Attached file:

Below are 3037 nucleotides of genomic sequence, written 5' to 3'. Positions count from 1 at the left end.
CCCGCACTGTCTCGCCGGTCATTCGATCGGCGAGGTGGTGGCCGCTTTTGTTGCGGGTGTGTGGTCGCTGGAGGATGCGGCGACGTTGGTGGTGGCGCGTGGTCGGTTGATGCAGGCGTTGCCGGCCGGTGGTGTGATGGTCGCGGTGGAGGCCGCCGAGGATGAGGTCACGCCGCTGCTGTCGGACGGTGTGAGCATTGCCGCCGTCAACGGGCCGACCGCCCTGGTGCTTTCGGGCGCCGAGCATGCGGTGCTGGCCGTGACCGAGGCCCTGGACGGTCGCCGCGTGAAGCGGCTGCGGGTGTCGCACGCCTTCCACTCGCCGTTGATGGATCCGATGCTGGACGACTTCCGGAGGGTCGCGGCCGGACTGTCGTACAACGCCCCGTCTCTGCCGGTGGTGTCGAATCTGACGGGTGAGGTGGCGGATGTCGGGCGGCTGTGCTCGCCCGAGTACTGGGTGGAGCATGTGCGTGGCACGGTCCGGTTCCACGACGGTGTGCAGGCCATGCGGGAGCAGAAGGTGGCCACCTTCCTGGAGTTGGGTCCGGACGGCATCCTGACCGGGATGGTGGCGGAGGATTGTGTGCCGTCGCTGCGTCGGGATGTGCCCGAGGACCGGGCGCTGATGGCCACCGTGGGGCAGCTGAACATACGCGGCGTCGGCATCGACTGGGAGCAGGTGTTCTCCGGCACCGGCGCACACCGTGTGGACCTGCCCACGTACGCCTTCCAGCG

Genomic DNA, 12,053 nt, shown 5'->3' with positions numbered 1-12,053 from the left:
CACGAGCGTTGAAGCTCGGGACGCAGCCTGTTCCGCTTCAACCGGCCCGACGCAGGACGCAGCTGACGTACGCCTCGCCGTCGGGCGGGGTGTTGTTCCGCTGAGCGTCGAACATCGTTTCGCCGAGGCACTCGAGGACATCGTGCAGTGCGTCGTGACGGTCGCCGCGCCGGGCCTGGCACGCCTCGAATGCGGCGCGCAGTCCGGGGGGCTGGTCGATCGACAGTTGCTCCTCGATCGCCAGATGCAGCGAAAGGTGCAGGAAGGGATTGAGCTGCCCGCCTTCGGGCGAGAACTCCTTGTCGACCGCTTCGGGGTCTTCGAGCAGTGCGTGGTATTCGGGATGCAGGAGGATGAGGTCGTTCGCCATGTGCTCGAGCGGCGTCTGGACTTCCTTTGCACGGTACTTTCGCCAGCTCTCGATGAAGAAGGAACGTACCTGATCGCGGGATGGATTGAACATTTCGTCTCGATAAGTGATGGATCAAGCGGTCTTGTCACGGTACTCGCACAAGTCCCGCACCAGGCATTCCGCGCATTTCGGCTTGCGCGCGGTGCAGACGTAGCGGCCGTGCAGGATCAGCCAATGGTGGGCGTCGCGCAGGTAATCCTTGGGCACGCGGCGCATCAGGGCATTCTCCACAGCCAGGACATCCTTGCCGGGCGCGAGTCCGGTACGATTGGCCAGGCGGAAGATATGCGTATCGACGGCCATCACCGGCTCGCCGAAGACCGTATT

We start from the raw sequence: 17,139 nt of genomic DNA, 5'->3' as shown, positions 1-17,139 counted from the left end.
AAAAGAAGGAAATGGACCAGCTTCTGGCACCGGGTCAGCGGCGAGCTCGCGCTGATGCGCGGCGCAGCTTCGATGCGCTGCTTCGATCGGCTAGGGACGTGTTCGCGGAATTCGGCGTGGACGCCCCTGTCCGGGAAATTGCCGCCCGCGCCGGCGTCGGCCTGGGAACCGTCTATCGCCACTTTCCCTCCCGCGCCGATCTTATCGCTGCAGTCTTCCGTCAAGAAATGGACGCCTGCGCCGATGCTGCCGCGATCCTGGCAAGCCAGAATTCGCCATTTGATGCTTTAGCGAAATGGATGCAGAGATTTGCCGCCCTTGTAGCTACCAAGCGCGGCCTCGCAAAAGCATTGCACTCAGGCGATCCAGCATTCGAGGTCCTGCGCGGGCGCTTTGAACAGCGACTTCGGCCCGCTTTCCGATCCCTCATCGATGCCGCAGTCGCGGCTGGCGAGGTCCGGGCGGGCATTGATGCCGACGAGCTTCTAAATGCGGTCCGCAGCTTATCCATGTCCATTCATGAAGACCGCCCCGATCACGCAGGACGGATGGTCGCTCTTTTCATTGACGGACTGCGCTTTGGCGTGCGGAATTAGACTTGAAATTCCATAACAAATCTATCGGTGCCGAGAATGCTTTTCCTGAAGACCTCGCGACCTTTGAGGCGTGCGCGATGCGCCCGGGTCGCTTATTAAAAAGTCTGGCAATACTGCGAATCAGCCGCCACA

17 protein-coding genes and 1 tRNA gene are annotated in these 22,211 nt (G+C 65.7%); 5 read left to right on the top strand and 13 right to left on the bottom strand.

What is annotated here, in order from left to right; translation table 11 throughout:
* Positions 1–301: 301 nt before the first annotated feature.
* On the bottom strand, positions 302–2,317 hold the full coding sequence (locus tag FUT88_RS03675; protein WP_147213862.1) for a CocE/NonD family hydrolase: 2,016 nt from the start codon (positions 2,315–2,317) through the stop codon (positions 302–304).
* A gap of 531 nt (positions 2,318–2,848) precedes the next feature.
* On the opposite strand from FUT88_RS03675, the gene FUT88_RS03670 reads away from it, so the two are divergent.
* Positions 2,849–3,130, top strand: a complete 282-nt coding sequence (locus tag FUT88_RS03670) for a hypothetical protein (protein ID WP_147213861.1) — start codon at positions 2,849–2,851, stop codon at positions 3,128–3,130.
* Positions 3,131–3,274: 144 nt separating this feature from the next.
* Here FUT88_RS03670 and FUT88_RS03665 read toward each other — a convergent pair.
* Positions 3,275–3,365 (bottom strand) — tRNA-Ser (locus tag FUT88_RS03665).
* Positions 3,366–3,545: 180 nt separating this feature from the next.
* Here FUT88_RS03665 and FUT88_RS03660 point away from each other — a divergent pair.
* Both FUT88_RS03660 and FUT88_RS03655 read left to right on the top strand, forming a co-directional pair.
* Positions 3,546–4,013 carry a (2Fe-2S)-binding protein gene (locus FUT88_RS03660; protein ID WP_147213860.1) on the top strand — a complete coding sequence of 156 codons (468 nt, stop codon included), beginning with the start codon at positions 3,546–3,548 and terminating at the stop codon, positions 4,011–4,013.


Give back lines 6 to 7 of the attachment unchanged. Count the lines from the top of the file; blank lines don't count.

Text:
AAAAGAAGGAAATGGACCAGCTTCTGGCACCGGGTCAGCGGCGAGCTCGCGCTGATGCGCGGCGCAGCTTCGATGCGCTGCTTCGATCGGCTAGGGACGTGTTCGCGGAATTCGGCGTGGACGCCCCTGTCCGGGAAATTGCCGCCCGCGCCGGCGTCGGCCTGGGAACCGTCTATCGCCACTTTCCCTCCCGCGCCGATCTTATCGCTGCAGTCTTCCGTCAAGAAATGGACGCCTGCGCCGATGCTGCCGCGATCCTGGCAAGCCAGAATTCGCCATTTGATGCTTTAGCGAAATGGATGCAGAGATTTGCCGCCCTTGTAGCTACCAAGCGCGGCCTCGCAAAAGCATTGCACTCAGGCGATCCAGCATTCGAGGTCCTGCGCGGGCGCTTTGAACAGCGACTTCGGCCCGCTTTCCGATCCCTCATCGATGCCGCAGTCGCGGCTGGCGAGGTCCGGGCGGGCATTGATGCCGACGAGCTTCTAAATGCGGTCCGCAGCTTATCCATGTCCATTCATGAAGACCGCCCCGATCACGCAGGACGGATGGTCGCTCTTTTCATTGACGGACTGCGCTTTGGCGTGCGGAATTAGACTTGAAATTCCATAACAAATCTATCGGTGCCGAGAATGCTTTTCCTGAAGACCTCGCGACCTTTGAGGCGTGCGCGATGCGCCCGGGTCGCTTATTAAAAAGTCTGGCAATACTGCGAATCAGCCGCCACA

17 protein-coding genes and 1 tRNA gene are annotated in these 22,211 nt (G+C 65.7%); 5 read left to right on the top strand and 13 right to left on the bottom strand.